Mom Won’t Change Her Clothes

Today’s insight discusses what to do when mom won’t change her clothes. Be aware of your expression and your tone when addressing changing clothes.

Transcription of Video:

Hi, I’m Deb Nygard with Arthur’s Residential Care with today’s Insights from Arthur’s.

I’m here with Kate Jabe. Kate is the Residential Supervisor here at Arthur’s and she’s volunteered to help me give a little demonstration today about how to get your loved one with dementia to change their clothing.

One of the things that you want to make sure you do is, when you go to greet your loved one (let’s say this is my mom today) express to her, “you’re looking very good”. If I notice that she’s got junk all over her shirt and it doesn’t look like she’s changed it in several days, I want to keep that reaction off of my face. Because if I see her and my immediate reaction looks like this: (makes disapproving face) she’s going to know that she did something wrong and she’s either going to be angry with me, the same way I’m angry with her, or she’s going to be upset. I don’t want her to be either.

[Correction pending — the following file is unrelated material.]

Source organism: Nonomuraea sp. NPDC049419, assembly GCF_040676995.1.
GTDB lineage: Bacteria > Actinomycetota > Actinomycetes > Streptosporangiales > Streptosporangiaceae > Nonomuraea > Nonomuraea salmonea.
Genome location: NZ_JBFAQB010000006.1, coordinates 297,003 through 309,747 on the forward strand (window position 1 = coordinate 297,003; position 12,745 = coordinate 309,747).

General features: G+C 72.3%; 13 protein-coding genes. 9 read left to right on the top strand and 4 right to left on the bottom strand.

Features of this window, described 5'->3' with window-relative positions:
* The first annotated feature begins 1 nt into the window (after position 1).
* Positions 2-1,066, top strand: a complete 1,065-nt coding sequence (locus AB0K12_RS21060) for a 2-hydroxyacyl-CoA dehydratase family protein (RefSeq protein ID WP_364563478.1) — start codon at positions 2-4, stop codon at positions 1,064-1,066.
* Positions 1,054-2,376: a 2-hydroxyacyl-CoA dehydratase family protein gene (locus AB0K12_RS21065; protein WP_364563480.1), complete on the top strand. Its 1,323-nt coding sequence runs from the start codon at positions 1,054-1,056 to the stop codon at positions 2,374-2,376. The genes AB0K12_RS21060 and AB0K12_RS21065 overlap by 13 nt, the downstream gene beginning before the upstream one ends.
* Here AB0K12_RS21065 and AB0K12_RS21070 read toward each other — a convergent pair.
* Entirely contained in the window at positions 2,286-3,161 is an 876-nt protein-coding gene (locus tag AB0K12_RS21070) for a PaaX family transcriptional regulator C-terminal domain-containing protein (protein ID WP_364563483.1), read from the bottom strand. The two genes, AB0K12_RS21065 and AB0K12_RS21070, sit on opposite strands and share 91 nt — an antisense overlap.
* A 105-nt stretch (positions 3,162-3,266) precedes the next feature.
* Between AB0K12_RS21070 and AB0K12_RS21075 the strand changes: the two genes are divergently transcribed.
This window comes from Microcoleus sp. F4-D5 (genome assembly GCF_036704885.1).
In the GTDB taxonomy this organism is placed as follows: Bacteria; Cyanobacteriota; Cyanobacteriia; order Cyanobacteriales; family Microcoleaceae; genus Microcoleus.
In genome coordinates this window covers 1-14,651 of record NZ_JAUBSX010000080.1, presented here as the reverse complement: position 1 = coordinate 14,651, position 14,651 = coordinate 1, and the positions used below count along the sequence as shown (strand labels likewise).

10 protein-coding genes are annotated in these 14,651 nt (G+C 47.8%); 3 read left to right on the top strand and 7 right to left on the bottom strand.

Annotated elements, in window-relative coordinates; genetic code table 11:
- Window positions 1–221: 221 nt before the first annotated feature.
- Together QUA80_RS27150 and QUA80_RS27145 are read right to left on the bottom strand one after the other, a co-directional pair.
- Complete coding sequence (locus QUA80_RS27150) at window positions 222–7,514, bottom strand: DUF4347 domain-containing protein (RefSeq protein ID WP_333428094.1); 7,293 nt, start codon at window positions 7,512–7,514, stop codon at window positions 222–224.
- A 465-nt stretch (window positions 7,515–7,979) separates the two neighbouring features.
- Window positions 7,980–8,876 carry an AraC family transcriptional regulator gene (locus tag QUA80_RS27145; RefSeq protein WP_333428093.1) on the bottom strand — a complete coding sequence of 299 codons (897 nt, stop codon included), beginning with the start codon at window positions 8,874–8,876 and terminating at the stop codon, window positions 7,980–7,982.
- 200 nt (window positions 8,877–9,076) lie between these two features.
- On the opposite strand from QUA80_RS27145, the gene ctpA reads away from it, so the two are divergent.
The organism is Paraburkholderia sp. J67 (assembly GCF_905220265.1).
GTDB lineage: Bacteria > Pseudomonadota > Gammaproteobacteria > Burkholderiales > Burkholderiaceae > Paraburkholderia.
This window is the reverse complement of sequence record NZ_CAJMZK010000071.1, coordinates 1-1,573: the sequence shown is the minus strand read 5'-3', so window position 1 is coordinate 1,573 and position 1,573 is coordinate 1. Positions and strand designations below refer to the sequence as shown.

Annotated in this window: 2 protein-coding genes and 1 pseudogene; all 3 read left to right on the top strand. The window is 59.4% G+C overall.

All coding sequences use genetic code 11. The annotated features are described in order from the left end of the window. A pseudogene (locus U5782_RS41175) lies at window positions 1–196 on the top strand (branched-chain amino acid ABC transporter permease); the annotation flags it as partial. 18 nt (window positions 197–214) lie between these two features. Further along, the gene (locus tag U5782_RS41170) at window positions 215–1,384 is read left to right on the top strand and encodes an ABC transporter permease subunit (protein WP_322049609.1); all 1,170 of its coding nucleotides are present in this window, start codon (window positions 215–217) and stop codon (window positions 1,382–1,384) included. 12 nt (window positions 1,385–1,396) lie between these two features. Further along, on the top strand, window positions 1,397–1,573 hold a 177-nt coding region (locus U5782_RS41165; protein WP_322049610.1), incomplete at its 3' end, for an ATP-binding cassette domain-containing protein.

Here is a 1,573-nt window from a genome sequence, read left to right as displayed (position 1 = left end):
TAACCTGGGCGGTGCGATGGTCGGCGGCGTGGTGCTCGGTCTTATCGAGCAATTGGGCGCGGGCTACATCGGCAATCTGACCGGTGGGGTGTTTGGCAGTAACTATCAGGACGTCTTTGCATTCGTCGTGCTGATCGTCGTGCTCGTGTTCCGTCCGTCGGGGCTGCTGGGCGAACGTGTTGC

So, I’m going to keep my expression positive and recognize that the goal is to get her shirt changed. If she’s a person who is fine with changing her shirt, then you can just say, “Oh, you have a little spot on there, shall we go get a clean one?”

If she’s a person who does not want to change her clothes and she doesn’t think that there’s anything wrong with what she’s wearing, then I might suggest something like this: You approach and say, “Hi mom! How you doing? I’m so glad to see you today. You look nice.” And we’re going to talk about something that isn’t the shirt. “You know what? I thought we would go out for lunch today. Would you do me a favor? Would you wear that light blue blouse? The one with the ruffles up here (points to shoulders) it brings out the color of your eyes and you look so beautiful in that.”

If she’s amenable to this idea then what I’m going to do is give her some prompts and in another video I showed you how to help a person with dementia get out of a chair. You can use a pointer finger, use a little pressure and say, “Let’s go get that blouse,” and help her to stand and go down to her bedroom and get the blouse.

I’m Deb Nygaard with Arthur’s Residential Care.

Contact Deb Nygaard
Director of Development
Arthur’s Residential Care: 651-429-4798